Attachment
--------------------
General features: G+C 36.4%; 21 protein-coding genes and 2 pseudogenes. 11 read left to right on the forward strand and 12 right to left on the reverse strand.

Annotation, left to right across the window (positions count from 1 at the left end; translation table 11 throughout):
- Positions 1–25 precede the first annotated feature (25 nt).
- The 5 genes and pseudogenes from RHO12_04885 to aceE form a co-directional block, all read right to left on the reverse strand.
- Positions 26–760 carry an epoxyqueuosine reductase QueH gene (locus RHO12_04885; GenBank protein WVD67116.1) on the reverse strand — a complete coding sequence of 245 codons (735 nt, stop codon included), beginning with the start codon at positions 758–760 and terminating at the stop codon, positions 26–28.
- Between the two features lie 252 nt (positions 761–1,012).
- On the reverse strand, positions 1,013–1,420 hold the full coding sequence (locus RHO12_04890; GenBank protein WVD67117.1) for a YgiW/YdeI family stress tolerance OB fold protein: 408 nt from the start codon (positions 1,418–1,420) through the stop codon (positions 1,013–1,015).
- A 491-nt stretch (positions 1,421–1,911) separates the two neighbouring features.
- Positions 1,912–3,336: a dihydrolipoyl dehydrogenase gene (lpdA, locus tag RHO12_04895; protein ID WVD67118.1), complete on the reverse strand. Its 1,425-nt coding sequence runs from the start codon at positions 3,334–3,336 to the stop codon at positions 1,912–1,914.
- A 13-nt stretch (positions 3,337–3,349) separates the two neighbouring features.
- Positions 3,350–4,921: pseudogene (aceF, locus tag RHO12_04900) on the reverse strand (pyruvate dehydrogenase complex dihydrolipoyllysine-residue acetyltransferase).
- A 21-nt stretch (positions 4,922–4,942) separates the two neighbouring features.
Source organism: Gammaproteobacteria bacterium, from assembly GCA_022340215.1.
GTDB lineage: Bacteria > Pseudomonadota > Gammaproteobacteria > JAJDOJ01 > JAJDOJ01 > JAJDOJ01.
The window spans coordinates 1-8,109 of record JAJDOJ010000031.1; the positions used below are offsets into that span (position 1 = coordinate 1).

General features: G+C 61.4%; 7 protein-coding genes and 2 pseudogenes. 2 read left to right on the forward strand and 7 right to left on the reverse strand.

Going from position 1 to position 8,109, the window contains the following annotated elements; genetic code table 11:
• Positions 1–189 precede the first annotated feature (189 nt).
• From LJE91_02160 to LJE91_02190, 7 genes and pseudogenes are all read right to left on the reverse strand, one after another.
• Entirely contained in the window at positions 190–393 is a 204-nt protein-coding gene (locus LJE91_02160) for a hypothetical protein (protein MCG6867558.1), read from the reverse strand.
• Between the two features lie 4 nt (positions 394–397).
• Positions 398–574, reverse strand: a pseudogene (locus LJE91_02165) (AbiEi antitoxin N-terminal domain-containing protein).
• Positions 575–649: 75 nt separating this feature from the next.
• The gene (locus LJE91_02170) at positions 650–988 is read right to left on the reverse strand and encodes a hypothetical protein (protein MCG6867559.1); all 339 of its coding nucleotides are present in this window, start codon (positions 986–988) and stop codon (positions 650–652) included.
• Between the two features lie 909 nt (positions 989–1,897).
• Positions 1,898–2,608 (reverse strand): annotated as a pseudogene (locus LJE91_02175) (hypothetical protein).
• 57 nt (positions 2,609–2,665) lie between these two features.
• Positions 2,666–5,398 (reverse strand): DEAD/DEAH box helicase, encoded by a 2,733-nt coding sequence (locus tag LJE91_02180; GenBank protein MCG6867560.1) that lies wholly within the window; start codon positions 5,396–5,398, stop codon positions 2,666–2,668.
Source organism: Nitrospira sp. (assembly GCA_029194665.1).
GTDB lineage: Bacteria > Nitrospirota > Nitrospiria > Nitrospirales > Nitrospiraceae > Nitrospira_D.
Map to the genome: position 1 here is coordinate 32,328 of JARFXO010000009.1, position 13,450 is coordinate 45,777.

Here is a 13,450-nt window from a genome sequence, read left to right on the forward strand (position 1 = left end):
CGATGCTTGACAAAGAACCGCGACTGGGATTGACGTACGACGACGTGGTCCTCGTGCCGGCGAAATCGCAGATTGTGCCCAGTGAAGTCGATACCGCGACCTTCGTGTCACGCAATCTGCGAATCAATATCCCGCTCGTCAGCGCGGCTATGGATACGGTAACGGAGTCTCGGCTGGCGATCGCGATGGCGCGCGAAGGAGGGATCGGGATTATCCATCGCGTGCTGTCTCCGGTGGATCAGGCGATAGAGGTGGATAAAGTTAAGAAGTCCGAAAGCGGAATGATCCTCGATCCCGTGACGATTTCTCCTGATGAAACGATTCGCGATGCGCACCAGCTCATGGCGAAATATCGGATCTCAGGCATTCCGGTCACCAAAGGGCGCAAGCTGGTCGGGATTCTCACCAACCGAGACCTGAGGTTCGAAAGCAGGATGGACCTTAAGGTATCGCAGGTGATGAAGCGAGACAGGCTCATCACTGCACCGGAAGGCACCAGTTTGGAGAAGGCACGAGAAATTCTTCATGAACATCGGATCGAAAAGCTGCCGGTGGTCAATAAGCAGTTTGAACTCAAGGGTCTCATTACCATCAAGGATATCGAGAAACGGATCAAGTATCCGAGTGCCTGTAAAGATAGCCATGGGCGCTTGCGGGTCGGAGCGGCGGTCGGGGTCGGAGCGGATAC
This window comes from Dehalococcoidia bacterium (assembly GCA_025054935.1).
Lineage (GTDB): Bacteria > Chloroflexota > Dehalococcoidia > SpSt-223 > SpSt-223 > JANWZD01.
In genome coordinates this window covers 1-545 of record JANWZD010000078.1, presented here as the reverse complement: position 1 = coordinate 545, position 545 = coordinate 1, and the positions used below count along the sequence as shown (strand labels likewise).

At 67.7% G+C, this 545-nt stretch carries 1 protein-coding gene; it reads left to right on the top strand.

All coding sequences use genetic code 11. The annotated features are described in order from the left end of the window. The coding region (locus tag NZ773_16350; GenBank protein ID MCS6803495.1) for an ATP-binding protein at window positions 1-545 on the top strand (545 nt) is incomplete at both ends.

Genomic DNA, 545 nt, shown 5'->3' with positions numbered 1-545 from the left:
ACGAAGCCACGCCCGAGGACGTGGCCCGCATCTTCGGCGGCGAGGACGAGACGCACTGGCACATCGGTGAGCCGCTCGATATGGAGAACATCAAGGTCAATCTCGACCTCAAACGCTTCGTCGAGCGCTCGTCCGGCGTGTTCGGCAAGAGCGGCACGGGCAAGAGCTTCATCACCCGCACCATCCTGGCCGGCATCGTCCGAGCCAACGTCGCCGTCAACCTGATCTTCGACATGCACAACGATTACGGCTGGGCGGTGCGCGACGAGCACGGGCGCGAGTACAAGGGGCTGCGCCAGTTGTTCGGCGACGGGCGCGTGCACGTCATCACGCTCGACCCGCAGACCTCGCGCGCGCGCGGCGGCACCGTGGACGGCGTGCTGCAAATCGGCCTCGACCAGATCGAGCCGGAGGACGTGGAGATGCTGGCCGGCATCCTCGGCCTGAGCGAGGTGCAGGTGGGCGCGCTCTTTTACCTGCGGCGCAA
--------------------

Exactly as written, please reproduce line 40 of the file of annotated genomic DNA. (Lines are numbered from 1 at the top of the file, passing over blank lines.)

ACGAAGCCACGCCCGAGGACGTGGCCCGCATCTTCGGCGGCGAGGACGAGACGCACTGGCACATCGGTGAGCCGCTCGATATGGAGAACATCAAGGTCAATCTCGACCTCAAACGCTTCGTCGAGCGCTCGTCCGGCGTGTTCGGCAAGAGCGGCACGGGCAAGAGCTTCATCACCCGCACCATCCTGGCCGGCATCGTCCGAGCCAACGTCGCCGTCAACCTGATCTTCGACATGCACAACGATTACGGCTGGGCGGTGCGCGACGAGCACGGGCGCGAGTACAAGGGGCTGCGCCAGTTGTTCGGCGACGGGCGCGTGCACGTCATCACGCTCGACCCGCAGACCTCGCGCGCGCGCGGCGGCACCGTGGACGGCGTGCTGCAAATCGGCCTCGACCAGATCGAGCCGGAGGACGTGGAGATGCTGGCCGGCATCCTCGGCCTGAGCGAGGTGCAGGTGGGCGCGCTCTTTTACCTGCGGCGCAA